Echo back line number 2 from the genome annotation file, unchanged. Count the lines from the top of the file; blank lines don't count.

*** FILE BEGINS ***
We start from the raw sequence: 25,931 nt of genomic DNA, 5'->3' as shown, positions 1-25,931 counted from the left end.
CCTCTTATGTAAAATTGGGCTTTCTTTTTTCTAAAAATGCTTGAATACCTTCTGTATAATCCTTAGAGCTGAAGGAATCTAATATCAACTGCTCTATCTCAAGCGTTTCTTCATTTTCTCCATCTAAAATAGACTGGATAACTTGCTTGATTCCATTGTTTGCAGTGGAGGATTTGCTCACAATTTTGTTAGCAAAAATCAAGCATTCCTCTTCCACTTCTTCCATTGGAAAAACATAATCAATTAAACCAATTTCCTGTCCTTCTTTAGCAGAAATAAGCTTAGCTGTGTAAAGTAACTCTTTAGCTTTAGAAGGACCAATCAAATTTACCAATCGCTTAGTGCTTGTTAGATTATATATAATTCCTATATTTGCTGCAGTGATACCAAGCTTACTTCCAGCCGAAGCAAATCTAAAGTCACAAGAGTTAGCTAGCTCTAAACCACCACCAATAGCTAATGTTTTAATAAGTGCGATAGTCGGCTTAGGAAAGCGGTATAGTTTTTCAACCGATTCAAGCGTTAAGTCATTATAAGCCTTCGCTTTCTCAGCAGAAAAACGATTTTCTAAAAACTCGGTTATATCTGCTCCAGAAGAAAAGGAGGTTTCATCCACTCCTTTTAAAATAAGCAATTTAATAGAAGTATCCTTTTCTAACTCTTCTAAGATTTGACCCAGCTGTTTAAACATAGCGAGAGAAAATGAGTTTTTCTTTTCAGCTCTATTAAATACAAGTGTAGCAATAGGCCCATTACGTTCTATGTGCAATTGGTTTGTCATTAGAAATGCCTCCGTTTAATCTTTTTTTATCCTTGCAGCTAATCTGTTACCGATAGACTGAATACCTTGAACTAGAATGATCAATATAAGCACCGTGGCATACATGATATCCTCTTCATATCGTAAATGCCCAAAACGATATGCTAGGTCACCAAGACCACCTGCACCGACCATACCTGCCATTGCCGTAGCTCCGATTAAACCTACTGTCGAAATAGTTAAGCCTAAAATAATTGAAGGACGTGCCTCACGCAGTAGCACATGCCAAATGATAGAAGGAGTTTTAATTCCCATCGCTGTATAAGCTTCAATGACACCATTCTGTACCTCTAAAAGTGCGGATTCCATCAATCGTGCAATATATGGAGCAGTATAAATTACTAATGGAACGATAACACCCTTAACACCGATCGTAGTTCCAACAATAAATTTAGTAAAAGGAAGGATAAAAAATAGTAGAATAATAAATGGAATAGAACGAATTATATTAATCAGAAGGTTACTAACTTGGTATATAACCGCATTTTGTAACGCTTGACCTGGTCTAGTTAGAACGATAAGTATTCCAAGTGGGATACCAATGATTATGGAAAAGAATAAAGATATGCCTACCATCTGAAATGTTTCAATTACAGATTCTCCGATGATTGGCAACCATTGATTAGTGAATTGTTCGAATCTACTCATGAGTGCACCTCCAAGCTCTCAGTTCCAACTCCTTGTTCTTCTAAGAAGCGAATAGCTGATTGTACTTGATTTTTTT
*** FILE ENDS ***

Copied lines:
CCTCTTATGTAAAATTGGGCTTTCTTTTTTCTAAAAATGCTTGAATACCTTCTGTATAATCCTTAGAGCTGAAGGAATCTAATATCAACTGCTCTATCTCAAGCGTTTCTTCATTTTCTCCATCTAAAATAGACTGGATAACTTGCTTGATTCCATTGTTTGCAGTGGAGGATTTGCTCACAATTTTGTTAGCAAAAATCAAGCATTCCTCTTCCACTTCTTCCATTGGAAAAACATAATCAATTAAACCAATTTCCTGTCCTTCTTTAGCAGAAATAAGCTTAGCTGTGTAAAGTAACTCTTTAGCTTTAGAAGGACCAATCAAATTTACCAATCGCTTAGTGCTTGTTAGATTATATATAATTCCTATATTTGCTGCAGTGATACCAAGCTTACTTCCAGCCGAAGCAAATCTAAAGTCACAAGAGTTAGCTAGCTCTAAACCACCACCAATAGCTAATGTTTTAATAAGTGCGATAGTCGGCTTAGGAAAGCGGTATAGTTTTTCAACCGATTCAAGCGTTAAGTCATTATAAGCCTTCGCTTTCTCAGCAGAAAAACGATTTTCTAAAAACTCGGTTATATCTGCTCCAGAAGAAAAGGAGGTTTCATCCACTCCTTTTAAAATAAGCAATTTAATAGAAGTATCCTTTTCTAACTCTTCTAAGATTTGACCCAGCTGTTTAAACATAGCGAGAGAAAATGAGTTTTTCTTTTCAGCTCTATTAAATACAAGTGTAGCAATAGGCCCATTACGTTCTATGTGCAATTGGTTTGTCATTAGAAATGCCTCCGTTTAATCTTTTTTTATCCTTGCAGCTAATCTGTTACCGATAGACTGAATACCTTGAACTAGAATGATCAATATAAGCACCGTGGCATACATGATATCCTCTTCATATCGTAAATGCCCAAAACGATATGCTAGGTCACCAAGACCACCTGCACCGACCATACCTGCCATTGCCGTAGCTCCGATTAAACCTACTGTCGAAATAGTTAAGCCTAAAATAATTGAAGGACGTGCCTCACGCAGTAGCACATGCCAAATGATAGAAGGAGTTTTAATTCCCATCGCTGTATAAGCTTCAATGACACCATTCTGTACCTCTAAAAGTGCGGATTCCATCAATCGTGCAATATATGGAGCAGTATAAATTACTAATGGAACGATAACACCCTTAACACCGATCGTAGTTCCAACAATAAATTTAGTAAAAGGAAGGATAAAAAATAGTAGAATAATAAATGGAATAGAACGAATTATATTAATCAGAAGGTTACTAACTTGGTATATAACCGCATTTTGTAACGCTTGACCTGGTCTAGTTAGAACGATAAGTATTCCAAGTGGGATACCAATGATTATGGAAAAGAATAAAGATATGCCTACCATCTGAAATGTTTCAATTACAGATTCTCCGATGATTGGCAACCATTGATTAGTGAATTGTTCGAATCTACTCATGAGTGCACCTCCAAGCTCTCAGTTCCAACTCCTTGTTCTTCTAAGAAGCGAATAGCTGATTGTACTTGATTTTTTT